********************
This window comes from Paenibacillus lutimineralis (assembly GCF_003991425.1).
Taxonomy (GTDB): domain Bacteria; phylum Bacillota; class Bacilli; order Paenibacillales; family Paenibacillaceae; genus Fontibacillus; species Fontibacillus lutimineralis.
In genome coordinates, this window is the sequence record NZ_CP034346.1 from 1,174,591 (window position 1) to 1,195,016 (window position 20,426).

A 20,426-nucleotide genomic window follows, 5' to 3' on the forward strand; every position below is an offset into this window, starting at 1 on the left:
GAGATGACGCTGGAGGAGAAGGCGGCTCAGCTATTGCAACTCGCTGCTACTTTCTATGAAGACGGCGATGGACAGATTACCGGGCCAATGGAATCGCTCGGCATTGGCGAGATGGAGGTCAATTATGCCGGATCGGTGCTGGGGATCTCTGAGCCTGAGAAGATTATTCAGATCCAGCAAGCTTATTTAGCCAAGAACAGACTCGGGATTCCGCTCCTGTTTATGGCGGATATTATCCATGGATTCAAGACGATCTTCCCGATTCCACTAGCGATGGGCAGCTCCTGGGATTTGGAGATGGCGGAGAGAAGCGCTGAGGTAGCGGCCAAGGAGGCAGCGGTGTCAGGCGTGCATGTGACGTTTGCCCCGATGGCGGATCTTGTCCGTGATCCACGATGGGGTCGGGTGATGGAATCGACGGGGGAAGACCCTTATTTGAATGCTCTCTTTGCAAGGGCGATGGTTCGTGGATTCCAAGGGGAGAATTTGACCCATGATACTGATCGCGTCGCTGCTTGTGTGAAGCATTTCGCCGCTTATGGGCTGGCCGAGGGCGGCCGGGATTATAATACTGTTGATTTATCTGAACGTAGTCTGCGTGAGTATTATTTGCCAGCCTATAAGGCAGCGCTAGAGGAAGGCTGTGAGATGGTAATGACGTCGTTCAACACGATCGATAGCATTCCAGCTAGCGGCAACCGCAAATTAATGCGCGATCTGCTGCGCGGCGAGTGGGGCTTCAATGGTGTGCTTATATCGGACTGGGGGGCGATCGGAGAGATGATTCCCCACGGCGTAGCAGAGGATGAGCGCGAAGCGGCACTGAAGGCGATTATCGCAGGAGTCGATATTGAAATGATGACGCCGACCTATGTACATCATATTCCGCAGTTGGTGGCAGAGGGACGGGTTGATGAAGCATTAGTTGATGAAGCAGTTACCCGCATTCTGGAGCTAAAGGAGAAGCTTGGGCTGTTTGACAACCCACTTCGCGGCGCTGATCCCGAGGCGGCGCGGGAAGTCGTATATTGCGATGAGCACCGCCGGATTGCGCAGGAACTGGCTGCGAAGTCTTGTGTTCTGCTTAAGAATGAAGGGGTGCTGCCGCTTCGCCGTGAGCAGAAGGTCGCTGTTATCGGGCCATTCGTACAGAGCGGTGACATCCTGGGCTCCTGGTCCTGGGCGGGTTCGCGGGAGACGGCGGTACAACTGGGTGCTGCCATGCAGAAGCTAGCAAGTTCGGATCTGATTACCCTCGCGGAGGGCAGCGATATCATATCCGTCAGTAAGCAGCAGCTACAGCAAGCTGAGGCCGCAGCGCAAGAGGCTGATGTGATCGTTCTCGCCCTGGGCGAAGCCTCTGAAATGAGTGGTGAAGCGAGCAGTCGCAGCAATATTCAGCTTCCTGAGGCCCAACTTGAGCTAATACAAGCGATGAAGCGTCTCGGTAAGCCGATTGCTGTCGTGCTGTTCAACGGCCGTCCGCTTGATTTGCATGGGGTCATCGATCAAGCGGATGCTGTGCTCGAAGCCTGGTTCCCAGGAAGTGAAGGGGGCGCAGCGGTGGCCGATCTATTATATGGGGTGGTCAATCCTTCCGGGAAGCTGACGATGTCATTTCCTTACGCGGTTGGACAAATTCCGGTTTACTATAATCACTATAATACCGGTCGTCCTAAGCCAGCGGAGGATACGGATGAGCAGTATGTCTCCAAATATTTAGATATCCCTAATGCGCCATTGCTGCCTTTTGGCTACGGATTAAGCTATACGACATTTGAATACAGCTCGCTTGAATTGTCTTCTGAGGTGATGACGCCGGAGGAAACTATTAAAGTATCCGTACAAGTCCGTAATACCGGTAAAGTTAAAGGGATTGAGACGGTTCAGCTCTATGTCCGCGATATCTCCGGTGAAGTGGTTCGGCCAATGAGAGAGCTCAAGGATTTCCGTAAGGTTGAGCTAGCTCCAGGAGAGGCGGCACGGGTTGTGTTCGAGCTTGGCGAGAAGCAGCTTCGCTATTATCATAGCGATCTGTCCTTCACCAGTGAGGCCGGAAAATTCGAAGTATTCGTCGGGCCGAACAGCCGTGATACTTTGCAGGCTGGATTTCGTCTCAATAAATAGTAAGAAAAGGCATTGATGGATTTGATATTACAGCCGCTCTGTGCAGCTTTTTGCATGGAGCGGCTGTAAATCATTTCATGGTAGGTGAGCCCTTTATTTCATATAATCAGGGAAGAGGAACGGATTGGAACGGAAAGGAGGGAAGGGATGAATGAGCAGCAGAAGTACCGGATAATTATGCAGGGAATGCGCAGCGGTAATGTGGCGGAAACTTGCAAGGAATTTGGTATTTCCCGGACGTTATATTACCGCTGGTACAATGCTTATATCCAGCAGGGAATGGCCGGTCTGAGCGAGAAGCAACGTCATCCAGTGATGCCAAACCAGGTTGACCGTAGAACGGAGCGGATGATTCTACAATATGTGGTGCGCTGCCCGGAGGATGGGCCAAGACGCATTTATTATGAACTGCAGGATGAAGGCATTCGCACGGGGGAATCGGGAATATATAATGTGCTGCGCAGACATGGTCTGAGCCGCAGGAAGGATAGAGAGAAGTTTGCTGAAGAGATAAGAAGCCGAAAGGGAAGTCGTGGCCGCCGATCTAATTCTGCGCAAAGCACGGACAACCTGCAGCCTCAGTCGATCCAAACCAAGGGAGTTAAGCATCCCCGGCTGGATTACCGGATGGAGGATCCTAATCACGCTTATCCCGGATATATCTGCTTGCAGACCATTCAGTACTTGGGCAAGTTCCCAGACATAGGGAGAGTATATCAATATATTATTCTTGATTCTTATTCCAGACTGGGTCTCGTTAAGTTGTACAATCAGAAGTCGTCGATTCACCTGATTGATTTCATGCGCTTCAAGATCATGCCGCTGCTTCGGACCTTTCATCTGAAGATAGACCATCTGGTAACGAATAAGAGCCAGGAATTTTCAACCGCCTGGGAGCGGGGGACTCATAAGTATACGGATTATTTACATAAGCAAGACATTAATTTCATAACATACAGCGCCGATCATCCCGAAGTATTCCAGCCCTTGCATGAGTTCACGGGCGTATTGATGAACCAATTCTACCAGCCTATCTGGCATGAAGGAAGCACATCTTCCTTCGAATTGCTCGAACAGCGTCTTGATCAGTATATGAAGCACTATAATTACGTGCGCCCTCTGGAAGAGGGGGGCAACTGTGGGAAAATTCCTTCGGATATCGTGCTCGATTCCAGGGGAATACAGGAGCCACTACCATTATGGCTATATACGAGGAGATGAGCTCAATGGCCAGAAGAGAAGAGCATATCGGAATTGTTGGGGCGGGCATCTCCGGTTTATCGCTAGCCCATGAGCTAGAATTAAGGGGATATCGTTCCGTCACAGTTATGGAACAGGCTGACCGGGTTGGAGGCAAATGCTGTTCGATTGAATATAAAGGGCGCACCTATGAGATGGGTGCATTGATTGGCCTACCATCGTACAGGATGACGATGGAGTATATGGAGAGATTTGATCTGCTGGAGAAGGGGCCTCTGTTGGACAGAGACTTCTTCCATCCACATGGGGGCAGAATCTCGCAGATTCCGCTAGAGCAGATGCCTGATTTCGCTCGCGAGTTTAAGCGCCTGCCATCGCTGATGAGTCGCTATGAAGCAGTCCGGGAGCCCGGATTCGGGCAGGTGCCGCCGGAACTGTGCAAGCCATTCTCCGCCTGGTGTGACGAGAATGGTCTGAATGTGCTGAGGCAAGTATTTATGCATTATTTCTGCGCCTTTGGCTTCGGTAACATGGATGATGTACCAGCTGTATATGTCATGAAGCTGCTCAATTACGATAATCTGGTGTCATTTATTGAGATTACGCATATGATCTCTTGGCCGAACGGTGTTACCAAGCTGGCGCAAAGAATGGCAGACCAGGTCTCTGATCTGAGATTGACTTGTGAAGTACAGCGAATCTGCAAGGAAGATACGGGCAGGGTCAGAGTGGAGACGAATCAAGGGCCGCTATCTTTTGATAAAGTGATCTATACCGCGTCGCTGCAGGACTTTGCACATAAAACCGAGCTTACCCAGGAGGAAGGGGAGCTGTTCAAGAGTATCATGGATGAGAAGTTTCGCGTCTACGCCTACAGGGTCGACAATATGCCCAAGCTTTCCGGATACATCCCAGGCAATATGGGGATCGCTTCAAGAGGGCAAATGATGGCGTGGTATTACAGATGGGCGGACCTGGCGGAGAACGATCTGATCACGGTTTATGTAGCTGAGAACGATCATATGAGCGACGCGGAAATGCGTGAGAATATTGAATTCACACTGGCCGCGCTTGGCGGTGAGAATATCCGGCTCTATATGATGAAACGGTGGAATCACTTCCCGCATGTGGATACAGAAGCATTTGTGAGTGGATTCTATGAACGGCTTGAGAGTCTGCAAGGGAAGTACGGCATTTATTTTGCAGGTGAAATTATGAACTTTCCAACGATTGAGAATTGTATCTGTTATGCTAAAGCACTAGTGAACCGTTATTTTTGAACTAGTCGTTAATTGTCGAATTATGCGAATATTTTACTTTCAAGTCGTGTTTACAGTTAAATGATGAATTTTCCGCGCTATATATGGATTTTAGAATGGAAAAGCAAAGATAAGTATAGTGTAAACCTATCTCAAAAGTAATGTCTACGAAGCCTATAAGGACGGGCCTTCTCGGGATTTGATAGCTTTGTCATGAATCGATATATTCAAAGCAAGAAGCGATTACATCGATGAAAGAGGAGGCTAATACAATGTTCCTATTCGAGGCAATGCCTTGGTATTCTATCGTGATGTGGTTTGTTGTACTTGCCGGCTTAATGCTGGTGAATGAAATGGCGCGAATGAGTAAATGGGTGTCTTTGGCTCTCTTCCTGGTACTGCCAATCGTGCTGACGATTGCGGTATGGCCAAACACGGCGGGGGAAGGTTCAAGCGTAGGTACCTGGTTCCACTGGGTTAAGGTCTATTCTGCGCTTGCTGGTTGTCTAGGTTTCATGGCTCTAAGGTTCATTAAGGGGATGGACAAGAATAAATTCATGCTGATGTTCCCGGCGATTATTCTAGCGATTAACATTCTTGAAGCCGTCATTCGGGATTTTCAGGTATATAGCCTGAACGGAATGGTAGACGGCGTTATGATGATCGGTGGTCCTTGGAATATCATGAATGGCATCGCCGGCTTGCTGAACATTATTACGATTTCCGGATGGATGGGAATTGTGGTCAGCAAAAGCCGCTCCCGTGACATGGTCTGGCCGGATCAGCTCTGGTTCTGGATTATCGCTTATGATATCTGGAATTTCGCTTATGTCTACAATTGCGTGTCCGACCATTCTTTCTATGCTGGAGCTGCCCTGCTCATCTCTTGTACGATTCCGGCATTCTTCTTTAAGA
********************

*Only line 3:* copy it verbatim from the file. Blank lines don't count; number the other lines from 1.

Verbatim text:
In genome coordinates, this window is the sequence record NZ_CP034346.1 from 1,174,591 (window position 1) to 1,195,016 (window position 20,426).